The increase has happened since the introduction of the General Data Protection Regulation (GDPR) on May 25th. Under the GDPR the self-reporting of data breaches is now mandatory. As such, we can expect to see this increase in data breach reporting to continue to rise.

However, despite fears about cybercrime, human error is seven times more likely to cause data protection breaches than hackers.

According to data released under the Freedom of Information Act, out of 2,124 self-reported data breaches in 2017-18, fewer than 300 were because of cybercrime.

Common causes for these data violations include:

  • Data sent to the wrong recipient
  • Loss of theft of paperwork
  • Failure to redact data
  • Failure to use bcc when sending an email
  • Unencrypted devices being lost or stolen

Worryingly, while cybercrime is not responsible for most data protection breaches, reported cybersecurity incidents have increased by 31% over the same period. Of these attacks, malware, phishing and ransomware were the most common culprits.

Which sectors report the most data protection breaches?

The sectors most affected by data protection breaches are:

  • Healthcare with 1,214 data breach reports (this sector was already subject to self-reporting before the GDPR)
  • General business with 362 data breach reports
  • Education and childcare with 354 data breach reports
  • Local government with 328 data breach reports.

In total, taking into account self-reported breaches and complaints from elsewhere, the ICO received a staggering 21,019 data protection concerns in 2017/18.

What can you do if you are the victim of a data protection breach?

The ICO can impose hefty fines on organisations that don’t meet their obligations under the Data Protection Act. The biggest fine it has issued so far is for £400,000, but that was made before the new GDPR rules. However, the ICO does not award compensation to victims.

If you have suffered damage or distress caused by an organisation breaching any part of the Data Protection Act, you have a right to claim compensation. At Hayes Connor Solicitors, we’ve been helping people to do just that for over 50 years, so we know what it takes to make a successful data breach compensation claim.

Crucially, the law recognises the potential damage that is caused by psychological suffering. So, you can make a compensation claim if you have struggled emotionally following a data breach, even if you have not experienced any financial loss.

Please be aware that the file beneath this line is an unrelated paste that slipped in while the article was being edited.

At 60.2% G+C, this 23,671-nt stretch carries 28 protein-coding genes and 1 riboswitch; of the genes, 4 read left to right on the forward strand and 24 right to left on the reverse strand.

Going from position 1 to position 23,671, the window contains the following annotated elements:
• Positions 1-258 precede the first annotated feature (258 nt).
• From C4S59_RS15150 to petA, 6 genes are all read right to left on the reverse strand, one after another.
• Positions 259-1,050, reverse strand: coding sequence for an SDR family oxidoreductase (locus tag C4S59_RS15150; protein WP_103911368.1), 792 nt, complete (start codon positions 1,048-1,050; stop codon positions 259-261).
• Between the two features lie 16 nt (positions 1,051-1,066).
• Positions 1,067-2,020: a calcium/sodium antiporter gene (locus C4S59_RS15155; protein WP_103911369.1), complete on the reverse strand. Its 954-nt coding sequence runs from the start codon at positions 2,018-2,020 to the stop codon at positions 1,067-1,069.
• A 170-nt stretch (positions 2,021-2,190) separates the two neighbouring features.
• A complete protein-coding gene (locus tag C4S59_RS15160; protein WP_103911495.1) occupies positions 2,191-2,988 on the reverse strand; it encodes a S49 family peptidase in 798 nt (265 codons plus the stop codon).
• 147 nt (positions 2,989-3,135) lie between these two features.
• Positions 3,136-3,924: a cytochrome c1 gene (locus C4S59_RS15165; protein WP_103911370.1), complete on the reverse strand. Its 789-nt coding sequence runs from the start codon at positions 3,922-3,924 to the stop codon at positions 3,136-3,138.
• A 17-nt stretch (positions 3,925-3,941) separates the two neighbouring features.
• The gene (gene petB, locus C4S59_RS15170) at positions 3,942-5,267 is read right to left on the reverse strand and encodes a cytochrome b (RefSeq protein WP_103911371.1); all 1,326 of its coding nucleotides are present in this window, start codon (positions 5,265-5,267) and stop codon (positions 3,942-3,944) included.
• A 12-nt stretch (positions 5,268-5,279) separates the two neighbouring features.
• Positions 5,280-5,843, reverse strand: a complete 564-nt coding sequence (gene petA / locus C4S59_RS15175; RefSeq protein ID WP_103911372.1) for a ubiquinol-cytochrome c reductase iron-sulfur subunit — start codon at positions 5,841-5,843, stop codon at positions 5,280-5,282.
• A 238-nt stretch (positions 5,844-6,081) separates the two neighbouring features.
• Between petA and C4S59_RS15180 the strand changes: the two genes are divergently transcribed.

Our expert, friendly team will advise you on whether you have a valid claim and will be pleased to answer any questions you might have. If you are not sure whether your information has been misused or mishandled, we can find this out for you.

If we believe you have a substantial, complex case, we’ll go through your options with you and may be able to act for you on a NO WIN, NO FEE basis. For smaller claims, our quick assessment form will help you to start your claim, quickly and easily. So you can be sure of receiving your compensation in the shortest possible time.

We can help you to claim compensation for data protection breaches, data leaks, human rights breaches, and the misuse of personal information.

At Hayes Connor Solicitors, we understand that making a compensation claim can be stressful; especially where your sensitive information has already been breached. That’s why we remove the jargon from the process and make sure you always know what’s happening with your case. Of course, it goes without saying that our process is fully compliant with ICO guidance and we never put your details at risk.

START A DATA BREACH CLAIM

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Claiming compensation for distress following a data breach

At Hayes Connor Solicitors, we have launched compensation claims against a number of high-profile companies that have failed to keep your personal data safe. We believe that these companies must be held to account for their failure to protect your information.

The General Data Protection Regulation (GDPR) places strict obligations on businesses to keep our data safe. And you could be entitled to compensation if an organisation fails to meet these. But did you know that you can also claim for GDPR distress as well as financial losses?

What the law says

If you have suffered damage or distress caused by an organisation breaching any part of the Data Protection Act (the UK’s interpretation of the GDPR), you have a right to claim compensation.

Crucially, you can make a compensation claim if you have struggled emotionally following a data breach, even if you have not experienced any financial loss.

When making a compensation award, the court will look at the specific circumstances of your case. This includes things like the sensitivity of the data compromised and the nature of the disclosure. However, in order to be entitled to compensation for GDPR distress you must show that you have suffered emotionally because of the breach.

A personal data breach is a 21st-century version of being burgled. If a criminal came into your home and stole your private letters you would be distressed. So why should you feel any less upset at having your online data taken; particularly when these companies gave the burglar the keys?

Why shouldn’t you seek compensation for a failure to look after your information correctly?

The emotional impact of data breaches

Some people would have us believe that claiming for GDPR distress is an overreaction. That your psychological suffering and anguish doesn’t matter. You might hear friends and family saying that, while it is acceptable to claim compensation for any financial losses, you should put up with any anxiety caused by having your information stolen.

But according to Victim Support: “The effects of crime can also last for a long time, and it doesn’t depend on how ‘serious’ the crime was. Some people cope really well with the most horrific crimes while others can be very distressed by a more minor incident”.